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Tiny discoveries

I want to share with you two tiny things which I discovered this week. Both can be interesting to those who might be in the same situation, that is anyone who is experienced the same or affected by it.

Pro Tools

To be honest, this is rather an observation I first noticed weeks ago than a discovery, but still an interesting one. I still have no idea if this is a bug or just a system issue which is happening here on my system only. This behaviour is tied to Pro Tools 11, I didn’t notice the same with any of the previous versions of Pro Tools.

When I create a new session or load an older one, many times I notice extreme cpu load which is not reflected in Pro Tools’ system usage meter. Mainly this is noticeable on my MacBook Pro as the fans tend to get louder in every case. The strange thing though is if I close the session, quit Pro Tools and reload the software, re-open the very same session, cpu load becomes absolutely normal.

For example today I created a session that contained 84 tracks. That’s it, no aux, no plugins, nothing, only the tracks. Imported audio on the tracks. After a minute I noticed that fans were spinning up, my cpu temp has gone up to 90 degrees celsius. Closed the session, hit cmd+q to quit PT, reopened everything and edited 3 full hours in the very same session with virtually no cpu load, cpu temp was at 55 degrees celsius.

Usually the same happens with almost every session. It seems to me that for some reason PT11 allocates the resources badly or inefficiently for the first time. But it remains a secret to me why on earth it can be so efficient on every second occasion. I have no idea if this is an OSX issue or a Pro Tools one, but surely I would like to see bugfix for that, which is quite unlikely to happen as I cannot even reproduce the issue reliably. If any of you dear readers noticing some sort of the same behaviour, please let me know so we can inform Avid, and might some day have a bugfix for it.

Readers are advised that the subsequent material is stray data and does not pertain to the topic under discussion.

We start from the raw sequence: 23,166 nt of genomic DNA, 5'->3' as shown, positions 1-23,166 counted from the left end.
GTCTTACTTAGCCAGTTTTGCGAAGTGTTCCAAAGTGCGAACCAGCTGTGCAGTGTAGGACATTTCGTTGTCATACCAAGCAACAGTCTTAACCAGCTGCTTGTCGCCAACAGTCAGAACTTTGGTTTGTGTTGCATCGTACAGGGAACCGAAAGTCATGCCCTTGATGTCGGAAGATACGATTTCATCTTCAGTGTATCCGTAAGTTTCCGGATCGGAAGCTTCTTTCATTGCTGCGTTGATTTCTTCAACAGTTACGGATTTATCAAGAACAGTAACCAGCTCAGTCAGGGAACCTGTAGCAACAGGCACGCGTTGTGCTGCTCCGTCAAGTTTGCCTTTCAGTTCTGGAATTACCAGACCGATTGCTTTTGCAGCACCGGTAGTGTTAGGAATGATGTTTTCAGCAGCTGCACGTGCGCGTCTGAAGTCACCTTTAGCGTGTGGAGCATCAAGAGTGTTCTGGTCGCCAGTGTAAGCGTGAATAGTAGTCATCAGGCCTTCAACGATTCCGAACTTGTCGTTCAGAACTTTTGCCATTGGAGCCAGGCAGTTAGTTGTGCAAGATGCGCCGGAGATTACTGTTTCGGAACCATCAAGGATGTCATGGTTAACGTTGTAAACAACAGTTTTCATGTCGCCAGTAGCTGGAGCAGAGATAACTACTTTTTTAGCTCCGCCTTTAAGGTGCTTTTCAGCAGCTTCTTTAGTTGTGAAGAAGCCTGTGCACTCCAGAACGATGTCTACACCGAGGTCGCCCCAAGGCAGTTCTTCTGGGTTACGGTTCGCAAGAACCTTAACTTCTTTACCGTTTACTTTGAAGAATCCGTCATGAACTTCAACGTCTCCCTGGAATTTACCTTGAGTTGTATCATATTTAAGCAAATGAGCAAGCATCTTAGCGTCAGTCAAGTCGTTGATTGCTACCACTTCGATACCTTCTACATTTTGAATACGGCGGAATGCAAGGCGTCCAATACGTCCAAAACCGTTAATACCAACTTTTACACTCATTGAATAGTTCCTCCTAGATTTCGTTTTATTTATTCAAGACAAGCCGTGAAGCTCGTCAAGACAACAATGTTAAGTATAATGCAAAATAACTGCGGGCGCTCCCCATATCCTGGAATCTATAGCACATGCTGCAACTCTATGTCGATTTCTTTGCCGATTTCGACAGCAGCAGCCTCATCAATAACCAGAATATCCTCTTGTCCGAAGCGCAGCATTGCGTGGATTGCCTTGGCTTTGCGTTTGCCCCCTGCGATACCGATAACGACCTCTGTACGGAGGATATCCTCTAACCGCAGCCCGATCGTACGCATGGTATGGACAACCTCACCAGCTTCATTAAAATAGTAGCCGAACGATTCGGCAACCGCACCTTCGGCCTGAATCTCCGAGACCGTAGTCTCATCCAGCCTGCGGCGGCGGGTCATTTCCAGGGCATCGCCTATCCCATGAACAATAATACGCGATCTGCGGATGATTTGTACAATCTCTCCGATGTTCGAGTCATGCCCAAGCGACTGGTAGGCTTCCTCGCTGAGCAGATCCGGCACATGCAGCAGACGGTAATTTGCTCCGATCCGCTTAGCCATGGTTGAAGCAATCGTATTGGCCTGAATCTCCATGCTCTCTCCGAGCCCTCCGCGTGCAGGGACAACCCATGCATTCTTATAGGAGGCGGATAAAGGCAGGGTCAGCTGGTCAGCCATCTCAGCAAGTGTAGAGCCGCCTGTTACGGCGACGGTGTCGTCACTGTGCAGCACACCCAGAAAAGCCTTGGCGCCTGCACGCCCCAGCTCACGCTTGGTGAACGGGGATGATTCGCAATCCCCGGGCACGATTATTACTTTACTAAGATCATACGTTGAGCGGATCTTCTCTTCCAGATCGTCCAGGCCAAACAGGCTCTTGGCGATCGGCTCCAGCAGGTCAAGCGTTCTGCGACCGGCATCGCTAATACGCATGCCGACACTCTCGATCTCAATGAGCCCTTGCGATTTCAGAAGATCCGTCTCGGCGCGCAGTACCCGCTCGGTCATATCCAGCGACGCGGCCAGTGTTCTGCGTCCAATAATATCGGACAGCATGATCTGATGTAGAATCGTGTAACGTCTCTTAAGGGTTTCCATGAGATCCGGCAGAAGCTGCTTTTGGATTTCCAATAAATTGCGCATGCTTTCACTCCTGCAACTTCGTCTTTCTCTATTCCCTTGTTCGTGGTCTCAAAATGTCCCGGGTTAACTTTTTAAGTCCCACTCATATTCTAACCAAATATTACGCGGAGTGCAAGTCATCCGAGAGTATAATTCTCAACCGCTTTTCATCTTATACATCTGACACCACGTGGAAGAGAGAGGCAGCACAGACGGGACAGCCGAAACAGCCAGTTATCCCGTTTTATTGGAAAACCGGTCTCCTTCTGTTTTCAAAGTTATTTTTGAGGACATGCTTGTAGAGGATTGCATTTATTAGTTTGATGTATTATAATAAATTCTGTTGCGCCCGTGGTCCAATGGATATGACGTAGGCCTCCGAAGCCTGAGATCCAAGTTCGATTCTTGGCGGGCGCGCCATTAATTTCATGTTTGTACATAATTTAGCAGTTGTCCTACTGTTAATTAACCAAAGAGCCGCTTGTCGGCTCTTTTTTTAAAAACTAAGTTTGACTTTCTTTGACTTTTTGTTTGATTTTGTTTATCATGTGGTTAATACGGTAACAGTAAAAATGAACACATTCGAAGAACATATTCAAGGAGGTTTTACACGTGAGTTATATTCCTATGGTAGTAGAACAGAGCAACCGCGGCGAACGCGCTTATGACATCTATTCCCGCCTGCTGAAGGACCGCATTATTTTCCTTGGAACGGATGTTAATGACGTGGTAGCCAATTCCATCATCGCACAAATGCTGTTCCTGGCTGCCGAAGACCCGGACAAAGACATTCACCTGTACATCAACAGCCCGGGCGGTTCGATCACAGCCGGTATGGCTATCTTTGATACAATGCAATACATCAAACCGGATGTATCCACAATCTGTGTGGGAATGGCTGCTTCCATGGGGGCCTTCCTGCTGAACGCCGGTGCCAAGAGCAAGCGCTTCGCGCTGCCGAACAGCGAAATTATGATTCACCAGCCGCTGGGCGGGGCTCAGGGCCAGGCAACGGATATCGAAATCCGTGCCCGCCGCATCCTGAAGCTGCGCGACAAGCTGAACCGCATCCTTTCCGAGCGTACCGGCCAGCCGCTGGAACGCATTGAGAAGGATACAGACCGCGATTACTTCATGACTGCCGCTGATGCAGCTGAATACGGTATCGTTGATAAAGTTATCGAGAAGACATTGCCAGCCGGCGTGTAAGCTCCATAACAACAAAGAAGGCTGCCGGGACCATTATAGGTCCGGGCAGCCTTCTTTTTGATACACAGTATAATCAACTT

Nuendo

Some of you know that these days I have to deal with Nuendo almost daily, and frankly my second favourite DAW seems to be quite unreliable lately. Which is very surprising for me as I’ve used Nuendo for long years back at version 2. I loved it. Ok, to be fair I still like it, but sadly less and less as days go by. To make the long story short, if I ever had so much problem with Pro Tools like nowadays I have with Nuendo, I would’ve switched DAW long time ago…
So this week’s little discovery is that it turned out that the little system usage window in Nuendo is completely useless. We record many many shows with high track counts so just to be sure about the current state of the system, I religiously display the system usage info in every DAW I use. Did the same with Nuendo obviously, but during the last testing and preparing for a big recording session, we discovered that it tells you nothing about the current state of the system.

Case study: set up a session with 120 tracks, initiate record ready state, start recording. In Nuendo 5.5 the disk usage meter will show you that the current usage in percentage is 5% max. Which, obviously, is a huge lie. It doesn’t take a genius to realise that if you record so many tracks, one disk cannot be at 5% usage, this track count can easily put huge burden onto even the fastest drives (maybe excluding SSDs). Now if you are on Windows, open task manager (do not stop recording), and then open the resource monitor, on Mac, open the activity monitor to check the system. What you will see here is that your disk is struggling, fighting for its life, hardly manage to deal with data, while if you take a look at Nuendo’s disk meter, it will still tells you that the load is no more than 5–6%.
From experience, we almost always span the tracks onto multiple drives, however it is still a very bad thing that the indicator won’t tell us what’s going on in our system.

So lesson learned, never trust this built-in meter. If I’ll have the chance to check this feature in other DAWs, I will. Don’t get me wrong, I’m not relying on these meters completely, but still would like to see a fair indication of the system usage, which I think is not a big thing to ask in 2013.